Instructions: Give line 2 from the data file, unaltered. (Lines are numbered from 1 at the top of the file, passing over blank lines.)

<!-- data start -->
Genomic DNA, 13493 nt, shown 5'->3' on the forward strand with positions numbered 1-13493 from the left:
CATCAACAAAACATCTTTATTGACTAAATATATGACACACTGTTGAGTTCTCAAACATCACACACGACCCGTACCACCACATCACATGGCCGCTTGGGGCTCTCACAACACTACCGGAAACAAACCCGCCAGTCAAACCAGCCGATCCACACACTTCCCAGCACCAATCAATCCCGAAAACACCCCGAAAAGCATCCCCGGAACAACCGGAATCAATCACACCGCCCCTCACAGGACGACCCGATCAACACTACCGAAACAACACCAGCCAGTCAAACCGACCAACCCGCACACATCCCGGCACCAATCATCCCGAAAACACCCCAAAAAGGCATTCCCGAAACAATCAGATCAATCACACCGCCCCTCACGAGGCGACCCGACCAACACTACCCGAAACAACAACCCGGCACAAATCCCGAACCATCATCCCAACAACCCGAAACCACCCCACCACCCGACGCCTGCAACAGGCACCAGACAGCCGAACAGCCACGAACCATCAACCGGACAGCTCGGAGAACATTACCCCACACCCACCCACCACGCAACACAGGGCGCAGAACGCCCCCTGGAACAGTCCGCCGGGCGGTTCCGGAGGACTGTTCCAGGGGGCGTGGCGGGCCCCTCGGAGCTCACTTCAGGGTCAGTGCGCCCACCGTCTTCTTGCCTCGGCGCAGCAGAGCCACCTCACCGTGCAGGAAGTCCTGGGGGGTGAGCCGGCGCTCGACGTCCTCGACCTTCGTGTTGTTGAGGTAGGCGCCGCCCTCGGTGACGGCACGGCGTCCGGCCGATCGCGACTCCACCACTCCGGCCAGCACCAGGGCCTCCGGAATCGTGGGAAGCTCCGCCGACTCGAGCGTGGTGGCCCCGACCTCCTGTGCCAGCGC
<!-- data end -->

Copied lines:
CATCAACAAAACATCTTTATTGACTAAATATATGACACACTGTTGAGTTCTCAAACATCACACACGACCCGTACCACCACATCACATGGCCGCTTGGGGCTCTCACAACACTACCGGAAACAAACCCGCCAGTCAAACCAGCCGATCCACACACTTCCCAGCACCAATCAATCCCGAAAACACCCCGAAAAGCATCCCCGGAACAACCGGAATCAATCACACCGCCCCTCACAGGACGACCCGATCAACACTACCGAAACAACACCAGCCAGTCAAACCGACCAACCCGCACACATCCCGGCACCAATCATCCCGAAAACACCCCAAAAAGGCATTCCCGAAACAATCAGATCAATCACACCGCCCCTCACGAGGCGACCCGACCAACACTACCCGAAACAACAACCCGGCACAAATCCCGAACCATCATCCCAACAACCCGAAACCACCCCACCACCCGACGCCTGCAACAGGCACCAGACAGCCGAACAGCCACGAACCATCAACCGGACAGCTCGGAGAACATTACCCCACACCCACCCACCACGCAACACAGGGCGCAGAACGCCCCCTGGAACAGTCCGCCGGGCGGTTCCGGAGGACTGTTCCAGGGGGCGTGGCGGGCCCCTCGGAGCTCACTTCAGGGTCAGTGCGCCCACCGTCTTCTTGCCTCGGCGCAGCAGAGCCACCTCACCGTGCAGGAAGTCCTGGGGGGTGAGCCGGCGCTCGACGTCCTCGACCTTCGTGTTGTTGAGGTAGGCGCCGCCCTCGGTGACGGCACGGCGTCCGGCCGATCGCGACTCCACCACTCCGGCCAGCACCAGGGCCTCCGGAATCGTGGGAAGCTCCGCCGACTCGAGCGTGGTGGCCCCGACCTCCTGTGCCAGCGC